3D Printing Has Come of Age But How Safe Are the Devices Going Into Our Mouth?

Introduction

I commenced experimental research into the safety of 3D-printed devices at the time 3D Printing (3DP) was largely considered to be at a “proof of concept stage” in dentistry. I vividly remember how the technology was relatively unknown in my discipline when I arrived on the splendorous Gold Coast, 7 years ago to take up a lecturing position at Griffith University. It is against these backdrops that I would describe the recent hype and the desperate attempt by companies to diversify and innovate competitively as another milestone or perhaps a watershed in the dental specialism concerned with the design and manufacture of devices such as orthodontic splints (Fig.1), surgical guides, and dentures. While it is seemingly laudable that polymers and metals, which form the bulk of dental devices, can now be processed by 3DP, limited scientific evidence exists on their biological safety. It is, therefore, my intention to highlight some pertinent findings from my doctoral study that examined medically-approved photopolymers using the innovative zebrafish embryo model and analytical spectrometry.

Findings

  1. All 3D-printed devices will display a varying degree of toxicity subject to physicochemical characteristics of the materials and postprocessing techniques that include disinfection protocols.
  2. Resin formulations on the market are constantly evolving, and hence there is a need to independently verify their biological safety as per intended use.
  3. New preclinical standards are required for 3D-printed devices bearing in mind the materials and additive processes differ considerably from traditional counterparts.

Recommendations

Since the different materials and additive processes make it nearly impracticable to achieve a consensus, it is recommended that users engaged in biomedically-related 3DP activities adopt the three-tiered approach that may together guarantee optimal results i.e., approved materials, apposite manufacturing parameters and postprocessing. Likewise, caution is required in the use of third-party materials in “open” 3DP systems without approved certifications. To guarantee patient safety, it is high time manufacturers are compelled by legislation to make available to the general public test results for scrutiny and academic reflection. While standards for preclinical testing are bound to lag behind evolving materials and emerging technologies, the gap can be narrowed considerably if urgent steps are taken to revise those in circulation to reflect the trends toward non-traditional medical devices. For instance, it will be preposterous to evaluate dental devices solely on ISO 20795 guidelines when evidence suggests that they may contain other potentially toxic acrylic esters apart from the recommended residual methyl methacrylate. In this regard, qualitative and quantitative analyses of the chemical composition of the printed devices will be more useful for predicting biological safety. Furthermore, dental devices that are likely to leach toxic substances could be scrutinized for acute toxicity using zebrafish, which has a high genetic similarity to humans, and offers economy and ease of quantifying multiple toxicity endpoints (Fig. 2).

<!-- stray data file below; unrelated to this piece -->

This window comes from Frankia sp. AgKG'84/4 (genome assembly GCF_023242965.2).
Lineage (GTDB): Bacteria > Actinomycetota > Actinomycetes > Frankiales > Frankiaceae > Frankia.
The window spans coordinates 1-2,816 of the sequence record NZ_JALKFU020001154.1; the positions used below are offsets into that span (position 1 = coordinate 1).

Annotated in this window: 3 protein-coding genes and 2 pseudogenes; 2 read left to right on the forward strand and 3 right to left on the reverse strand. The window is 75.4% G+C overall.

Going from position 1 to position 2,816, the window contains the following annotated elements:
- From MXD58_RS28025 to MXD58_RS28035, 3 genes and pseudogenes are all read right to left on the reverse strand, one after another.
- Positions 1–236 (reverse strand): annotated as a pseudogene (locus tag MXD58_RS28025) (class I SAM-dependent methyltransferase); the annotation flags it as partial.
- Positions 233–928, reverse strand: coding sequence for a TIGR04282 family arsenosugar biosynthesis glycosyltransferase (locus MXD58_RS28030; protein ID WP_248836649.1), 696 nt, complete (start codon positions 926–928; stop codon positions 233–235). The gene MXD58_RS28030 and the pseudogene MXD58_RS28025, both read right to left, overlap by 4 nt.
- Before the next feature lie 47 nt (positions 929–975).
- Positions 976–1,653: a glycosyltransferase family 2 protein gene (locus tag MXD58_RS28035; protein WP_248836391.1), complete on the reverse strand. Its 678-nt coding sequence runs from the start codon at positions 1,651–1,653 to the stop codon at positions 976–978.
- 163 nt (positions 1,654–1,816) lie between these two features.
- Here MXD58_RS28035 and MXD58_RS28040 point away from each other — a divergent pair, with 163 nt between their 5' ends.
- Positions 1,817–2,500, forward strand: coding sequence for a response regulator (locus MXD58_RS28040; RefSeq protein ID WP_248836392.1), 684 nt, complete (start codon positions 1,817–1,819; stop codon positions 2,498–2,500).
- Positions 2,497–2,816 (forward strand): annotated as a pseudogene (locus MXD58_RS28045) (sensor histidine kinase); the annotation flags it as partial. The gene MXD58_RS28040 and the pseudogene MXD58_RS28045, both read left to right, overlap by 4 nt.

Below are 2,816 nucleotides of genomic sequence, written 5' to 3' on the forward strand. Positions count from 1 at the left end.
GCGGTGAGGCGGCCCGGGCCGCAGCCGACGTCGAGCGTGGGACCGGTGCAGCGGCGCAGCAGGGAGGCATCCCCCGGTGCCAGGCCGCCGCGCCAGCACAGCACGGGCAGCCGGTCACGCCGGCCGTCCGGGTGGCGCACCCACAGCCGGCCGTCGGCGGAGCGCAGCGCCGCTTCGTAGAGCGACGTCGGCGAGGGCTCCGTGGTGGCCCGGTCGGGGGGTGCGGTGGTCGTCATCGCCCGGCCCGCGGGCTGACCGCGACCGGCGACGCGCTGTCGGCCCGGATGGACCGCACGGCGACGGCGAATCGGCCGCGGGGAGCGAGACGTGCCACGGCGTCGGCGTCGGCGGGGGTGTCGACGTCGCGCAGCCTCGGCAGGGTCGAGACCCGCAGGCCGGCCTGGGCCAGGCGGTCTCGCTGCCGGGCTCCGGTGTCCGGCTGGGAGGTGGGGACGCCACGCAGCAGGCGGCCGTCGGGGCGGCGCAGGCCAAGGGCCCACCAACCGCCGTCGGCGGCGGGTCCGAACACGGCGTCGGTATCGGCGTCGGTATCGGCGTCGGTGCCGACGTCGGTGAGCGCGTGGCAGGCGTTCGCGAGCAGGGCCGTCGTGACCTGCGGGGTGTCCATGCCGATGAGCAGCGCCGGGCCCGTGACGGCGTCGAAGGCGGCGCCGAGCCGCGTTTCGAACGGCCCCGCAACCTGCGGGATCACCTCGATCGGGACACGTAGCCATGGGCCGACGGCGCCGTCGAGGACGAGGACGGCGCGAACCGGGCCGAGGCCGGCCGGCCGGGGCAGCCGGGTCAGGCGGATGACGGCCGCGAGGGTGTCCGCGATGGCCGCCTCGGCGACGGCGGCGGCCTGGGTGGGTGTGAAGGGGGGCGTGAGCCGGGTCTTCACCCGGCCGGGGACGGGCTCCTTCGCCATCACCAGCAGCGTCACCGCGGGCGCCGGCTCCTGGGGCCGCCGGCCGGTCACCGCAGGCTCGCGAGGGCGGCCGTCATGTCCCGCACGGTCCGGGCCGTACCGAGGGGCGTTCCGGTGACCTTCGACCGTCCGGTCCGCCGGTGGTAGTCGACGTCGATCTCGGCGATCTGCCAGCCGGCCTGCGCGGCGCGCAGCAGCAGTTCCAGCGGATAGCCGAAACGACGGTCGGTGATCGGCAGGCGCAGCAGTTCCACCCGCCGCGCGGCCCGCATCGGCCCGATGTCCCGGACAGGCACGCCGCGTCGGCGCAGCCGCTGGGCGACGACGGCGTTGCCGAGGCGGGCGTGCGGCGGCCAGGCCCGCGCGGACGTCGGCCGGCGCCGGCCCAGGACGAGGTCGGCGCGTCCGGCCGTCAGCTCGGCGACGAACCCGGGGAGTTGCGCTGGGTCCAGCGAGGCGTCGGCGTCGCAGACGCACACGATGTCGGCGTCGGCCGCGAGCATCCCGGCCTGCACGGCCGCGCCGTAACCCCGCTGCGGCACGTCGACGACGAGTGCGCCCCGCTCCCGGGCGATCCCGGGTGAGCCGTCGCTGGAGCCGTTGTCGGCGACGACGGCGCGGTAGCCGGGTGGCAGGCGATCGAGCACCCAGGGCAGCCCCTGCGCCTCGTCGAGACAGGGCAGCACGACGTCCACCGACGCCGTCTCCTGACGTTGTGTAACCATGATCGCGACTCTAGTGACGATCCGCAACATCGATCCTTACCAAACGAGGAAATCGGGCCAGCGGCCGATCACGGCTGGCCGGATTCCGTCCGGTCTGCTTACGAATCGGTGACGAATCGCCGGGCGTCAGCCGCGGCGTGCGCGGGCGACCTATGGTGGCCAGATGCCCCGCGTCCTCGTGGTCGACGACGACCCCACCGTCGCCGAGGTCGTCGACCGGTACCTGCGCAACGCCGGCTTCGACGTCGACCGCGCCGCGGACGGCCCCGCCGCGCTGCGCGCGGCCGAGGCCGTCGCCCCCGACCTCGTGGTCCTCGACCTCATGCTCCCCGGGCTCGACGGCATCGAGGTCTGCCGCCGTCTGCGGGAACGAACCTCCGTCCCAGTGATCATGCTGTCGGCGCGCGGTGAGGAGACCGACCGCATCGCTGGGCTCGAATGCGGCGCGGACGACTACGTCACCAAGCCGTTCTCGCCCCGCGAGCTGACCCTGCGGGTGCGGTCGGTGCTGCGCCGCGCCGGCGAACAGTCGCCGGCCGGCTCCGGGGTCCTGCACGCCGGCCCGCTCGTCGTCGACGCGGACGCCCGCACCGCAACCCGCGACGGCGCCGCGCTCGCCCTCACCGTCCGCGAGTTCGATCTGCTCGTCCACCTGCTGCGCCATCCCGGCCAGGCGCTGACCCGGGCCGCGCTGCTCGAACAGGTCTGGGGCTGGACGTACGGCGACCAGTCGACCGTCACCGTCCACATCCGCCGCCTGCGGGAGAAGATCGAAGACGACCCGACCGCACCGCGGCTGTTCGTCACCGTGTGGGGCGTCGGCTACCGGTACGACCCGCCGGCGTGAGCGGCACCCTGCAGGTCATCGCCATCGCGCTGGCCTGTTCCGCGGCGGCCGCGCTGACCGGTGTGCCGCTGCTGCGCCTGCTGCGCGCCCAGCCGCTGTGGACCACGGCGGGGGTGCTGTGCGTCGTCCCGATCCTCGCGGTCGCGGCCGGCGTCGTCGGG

Figure 1 3D-printed orthodontic appliance
Figure 2: Normal zebrafish (A) versus coagulated counterpart exposed to toxic 3D-photopolymer (B). Image Source: Alifui-Segbaya, F. 2018. Toxicological assessment of photopolymers in additive manufacturing using the innovative zebrafish embryo model. Ph.D. Doctorate, Griffith University.

Further Reading

Alifui-Segbaya, F. 2018. Toxicological assessment of photopolymers in additive manufacturing using the innovative zebrafish embryo model. PhD Doctorate, Griffith University.

Alifui-Segbaya, F., Bowman, J., White, A. R., Varma, S., Lieschke, G. J. & George, R. 2018a. Toxicological assessment of additively manufactured methacrylates for medical devices in dentistry. Acta Biomaterialia, 78, 64-77.

Alifui-Segbaya, F. & George, R. 2018. Biocompatibility of 3D-Printed Methacrylate for Hearing Devices. Inventions, 3, 52.

Alifui-Segbaya, F., Varma, S., Lieschke, G. J. & George, R. 2017a. Biocompatibility of Photopolymers in 3D Printing. 3D Printing and Additive Manufacturing, 4, 185-191.

Alifui-Segbaya, F., White, A. R. & George, R. 2018b. Zebrafish as a model organism for biological assessment of esters and degradation products in additive manufactured dental photopolymers. Griffith University: School of Dentistry and Oral Health Research Grant.

Alifui-Segbaya, F., Williams, R. J. & George, R. 2017b. Additive Manufacturing: A Novel Method for Fabricating Cobalt-Chromium Removable Partial Denture Frameworks. European Journal of Prosthodontics and Restorative Dentistry, 25, 73-78.Hitzler, L., Alifui-Segbaya, F., Williams, P., Heine, B., Heitzmann, M., Hall, W., Merkel, M. & Ochsner, A. 2018. Additive Manufacturing of Cobalt-Based Dental Alloys: Analysis of Microstructure and Physicomechanical Properties Journal of Advances in Materials Science and Engineering, 2018, 12.

Biographical Note

Dr. Frank Alifui-Segbaya has been a lecturer at the School of Dentistry and Oral Health, Griffith University since 2012. He graduated from the University of Wales Institute, Cardiff (now Cardiff Metropolitan University) with a BSc in Dental Technology with First Class Honours, completed an MPhil at the same university, and a PhD at Griffith University. Frank qualified as a dental technologist in 2005 and has served in other capacities: as an academic, a scientist and researcher in Ghana, Germany, Wales, England, and Australia. His research interests include biomaterials, zebrafish toxicology, 3D printing, and the application of CAD/CAM to dentistry.

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